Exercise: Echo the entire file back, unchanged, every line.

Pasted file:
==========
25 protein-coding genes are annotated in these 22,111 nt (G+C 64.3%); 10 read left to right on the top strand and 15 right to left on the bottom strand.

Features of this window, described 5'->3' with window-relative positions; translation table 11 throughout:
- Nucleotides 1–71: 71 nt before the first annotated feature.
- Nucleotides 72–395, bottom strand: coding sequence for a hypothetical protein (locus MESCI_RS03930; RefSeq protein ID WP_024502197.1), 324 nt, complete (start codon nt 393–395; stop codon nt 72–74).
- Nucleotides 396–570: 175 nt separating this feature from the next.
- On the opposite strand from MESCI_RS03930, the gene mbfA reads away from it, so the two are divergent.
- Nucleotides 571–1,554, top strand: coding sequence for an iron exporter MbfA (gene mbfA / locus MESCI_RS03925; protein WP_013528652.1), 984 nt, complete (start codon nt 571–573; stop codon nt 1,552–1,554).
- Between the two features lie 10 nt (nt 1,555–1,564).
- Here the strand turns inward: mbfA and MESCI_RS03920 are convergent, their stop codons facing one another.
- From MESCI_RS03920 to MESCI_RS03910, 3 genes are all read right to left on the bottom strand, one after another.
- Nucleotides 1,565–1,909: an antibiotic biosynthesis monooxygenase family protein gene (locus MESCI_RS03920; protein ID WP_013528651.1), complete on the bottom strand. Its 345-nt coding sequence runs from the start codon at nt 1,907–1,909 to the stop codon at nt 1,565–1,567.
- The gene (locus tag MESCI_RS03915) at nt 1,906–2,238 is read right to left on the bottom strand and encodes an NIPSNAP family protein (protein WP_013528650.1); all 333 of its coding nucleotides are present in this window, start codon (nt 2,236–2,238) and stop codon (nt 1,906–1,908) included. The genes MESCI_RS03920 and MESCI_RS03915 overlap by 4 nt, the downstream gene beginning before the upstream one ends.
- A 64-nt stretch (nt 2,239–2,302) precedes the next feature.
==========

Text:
25 protein-coding genes are annotated in these 22,111 nt (G+C 64.3%); 10 read left to right on the top strand and 15 right to left on the bottom strand.

Features of this window, described 5'->3' with window-relative positions; translation table 11 throughout:
- Nucleotides 1–71: 71 nt before the first annotated feature.
- Nucleotides 72–395, bottom strand: coding sequence for a hypothetical protein (locus MESCI_RS03930; RefSeq protein ID WP_024502197.1), 324 nt, complete (start codon nt 393–395; stop codon nt 72–74).
- Nucleotides 396–570: 175 nt separating this feature from the next.
- On the opposite strand from MESCI_RS03930, the gene mbfA reads away from it, so the two are divergent.
- Nucleotides 571–1,554, top strand: coding sequence for an iron exporter MbfA (gene mbfA / locus MESCI_RS03925; protein WP_013528652.1), 984 nt, complete (start codon nt 571–573; stop codon nt 1,552–1,554).
- Between the two features lie 10 nt (nt 1,555–1,564).
- Here the strand turns inward: mbfA and MESCI_RS03920 are convergent, their stop codons facing one another.
- From MESCI_RS03920 to MESCI_RS03910, 3 genes are all read right to left on the bottom strand, one after another.
- Nucleotides 1,565–1,909: an antibiotic biosynthesis monooxygenase family protein gene (locus MESCI_RS03920; protein ID WP_013528651.1), complete on the bottom strand. Its 345-nt coding sequence runs from the start codon at nt 1,907–1,909 to the stop codon at nt 1,565–1,567.
- The gene (locus tag MESCI_RS03915) at nt 1,906–2,238 is read right to left on the bottom strand and encodes an NIPSNAP family protein (protein WP_013528650.1); all 333 of its coding nucleotides are present in this window, start codon (nt 2,236–2,238) and stop codon (nt 1,906–1,908) included. The genes MESCI_RS03920 and MESCI_RS03915 overlap by 4 nt, the downstream gene beginning before the upstream one ends.
- A 64-nt stretch (nt 2,239–2,302) precedes the next feature.